I’ve been accused of being too political. So for those of you who couldn’t care less about what Don, Helen, Tariana and John are arguing about this week as long as you can still go to the beach next week, I’ve decided to tackle an issue that might strike a chord with a wider group of people.
I want to talk about “indigeneity”. It’s a word, although you won’t find it in the dictionary. It’s a term of art employed mainly by academics, and refers to the quality of being “native” or “aboriginal” to a land or region, or having possession of that land at the earliest stage of its history. In our society, indigenous groups are distinguished from colonial or immigrant groups. In Aotearoa, our indigenous race – the Mäori – are undoubtedly accorded a different status to the rest of the population. How many times have you heard someone say, “My family have been here for generations too. We’re all New Zealanders. It shouldn’t matter that they arrived here before us.” Does it matter?
When we talk about the importance of, for example, ensuring Mäori participation in decision-making processes, we could rely on several different bases as justification. The most obvious basis is the Treaty of Waitangi. The Treaty is a solemn pact between the Crown and Mäori, whereby Mäori ceded the right to govern to the Crown (Article One) in return for the certain guarantees (Article Two) including all the rights and privileges of British citizens (Article Three). According to the Waitangi Tribunal and our courts, the most fundamental effect of the agreement was that it established a partnership between the Crown and Mäori, whereby they would work closely together for the benefit of Mäori and European settlers alike.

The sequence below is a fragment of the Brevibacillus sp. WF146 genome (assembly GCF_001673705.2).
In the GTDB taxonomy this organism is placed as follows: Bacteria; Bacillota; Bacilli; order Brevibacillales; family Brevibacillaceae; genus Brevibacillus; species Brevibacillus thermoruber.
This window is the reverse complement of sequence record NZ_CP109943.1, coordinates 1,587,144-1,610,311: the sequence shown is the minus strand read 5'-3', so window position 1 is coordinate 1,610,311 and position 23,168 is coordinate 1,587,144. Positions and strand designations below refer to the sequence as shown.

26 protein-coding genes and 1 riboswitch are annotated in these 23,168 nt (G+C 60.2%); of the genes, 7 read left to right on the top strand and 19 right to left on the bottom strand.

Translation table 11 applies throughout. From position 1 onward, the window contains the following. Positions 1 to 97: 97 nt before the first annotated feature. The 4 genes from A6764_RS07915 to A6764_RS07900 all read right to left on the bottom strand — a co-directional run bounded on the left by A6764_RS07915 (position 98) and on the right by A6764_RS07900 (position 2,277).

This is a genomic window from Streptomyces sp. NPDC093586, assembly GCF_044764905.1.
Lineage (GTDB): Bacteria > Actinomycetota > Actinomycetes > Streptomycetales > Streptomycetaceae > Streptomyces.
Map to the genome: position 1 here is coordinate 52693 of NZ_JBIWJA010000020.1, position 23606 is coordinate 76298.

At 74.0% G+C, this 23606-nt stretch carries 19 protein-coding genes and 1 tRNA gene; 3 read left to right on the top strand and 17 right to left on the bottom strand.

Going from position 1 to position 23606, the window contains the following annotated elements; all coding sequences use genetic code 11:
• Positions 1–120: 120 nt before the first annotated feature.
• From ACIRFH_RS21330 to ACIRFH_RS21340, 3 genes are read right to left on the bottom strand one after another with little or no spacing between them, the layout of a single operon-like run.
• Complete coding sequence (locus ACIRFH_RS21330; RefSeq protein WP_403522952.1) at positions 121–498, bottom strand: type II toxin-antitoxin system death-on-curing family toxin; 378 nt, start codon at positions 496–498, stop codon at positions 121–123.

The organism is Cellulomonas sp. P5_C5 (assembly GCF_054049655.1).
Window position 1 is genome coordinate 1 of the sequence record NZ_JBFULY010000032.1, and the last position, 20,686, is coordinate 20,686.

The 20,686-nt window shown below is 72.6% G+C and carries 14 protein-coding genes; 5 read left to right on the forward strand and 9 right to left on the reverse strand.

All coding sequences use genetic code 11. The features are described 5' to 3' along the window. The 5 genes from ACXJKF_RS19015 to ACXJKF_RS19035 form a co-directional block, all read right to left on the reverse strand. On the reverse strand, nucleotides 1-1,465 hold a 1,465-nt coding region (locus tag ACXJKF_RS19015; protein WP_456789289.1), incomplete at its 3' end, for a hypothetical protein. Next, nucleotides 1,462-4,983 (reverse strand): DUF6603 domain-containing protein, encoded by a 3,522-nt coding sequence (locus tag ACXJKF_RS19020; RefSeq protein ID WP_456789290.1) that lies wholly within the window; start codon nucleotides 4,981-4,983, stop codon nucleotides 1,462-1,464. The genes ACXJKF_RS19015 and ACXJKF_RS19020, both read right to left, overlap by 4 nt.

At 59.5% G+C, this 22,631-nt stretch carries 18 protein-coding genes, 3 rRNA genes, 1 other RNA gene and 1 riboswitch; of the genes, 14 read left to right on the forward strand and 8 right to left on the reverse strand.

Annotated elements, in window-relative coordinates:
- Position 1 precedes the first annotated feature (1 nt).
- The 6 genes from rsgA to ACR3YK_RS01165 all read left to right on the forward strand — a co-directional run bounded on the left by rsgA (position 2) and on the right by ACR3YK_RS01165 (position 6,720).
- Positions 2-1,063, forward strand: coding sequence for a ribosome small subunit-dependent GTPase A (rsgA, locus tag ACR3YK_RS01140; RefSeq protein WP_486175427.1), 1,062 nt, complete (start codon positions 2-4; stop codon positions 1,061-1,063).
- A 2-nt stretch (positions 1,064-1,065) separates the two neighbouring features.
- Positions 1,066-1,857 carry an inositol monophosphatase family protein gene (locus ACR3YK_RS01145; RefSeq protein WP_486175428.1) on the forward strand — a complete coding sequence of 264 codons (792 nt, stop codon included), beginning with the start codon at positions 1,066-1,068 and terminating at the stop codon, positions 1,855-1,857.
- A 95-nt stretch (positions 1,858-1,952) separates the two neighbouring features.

The Treaty therefore becomes the basis for the importance attached to ensuring that the partnership established by that Treaty is facilitated through Mäori participation in governance structures. But our government ensuring Mäori participation because it is obliged to under the Treaty of Waitangi is very different from our government doing so because Mäori are the indigenous people of Aotearoa. It is arguable that more emphasis has been placed on the Treaty because it was between the Crown and the indigenous peoples of this land as opposed to between the Crown and any other group. But is there really anything special about being “indigenous”?
“Indigeneity” is considered to be something very special indeed. The fact that Mäori are the indigenous peoples of Aotearoa could be used as a basis for Mäori participation in decision-making structures, regardless of the existence of any treaty. Jeremy Waldron, a Visiting Professor of Law at Victoria from Columbia University, explained the concept rather nicely when presenting the Quentin-Baxter Memorial Lecture in December 2002. “Indigenous peoples were not just hanging around in New Zealand, Australia or North America, waiting to be colonised. They were already living and thriving with their own systems of polity, law and economy. Those systems … were here first; and they have a continuing status that is secured by that priority.” It is this priority that forms the basis for elevation of political claims and aspirations of indigenous peoples above those of colonial and immigrant groups.
However, the issue is controversial. The possibility that a certain ethnic group is secured greater political rights on the basis of their indigeneity can get even the most mild economist all fired up. I personally believe that indigeneity is significant, but I can’t enunciate why. It is clear that indigeneity and all that it encompasses warrant serious examination.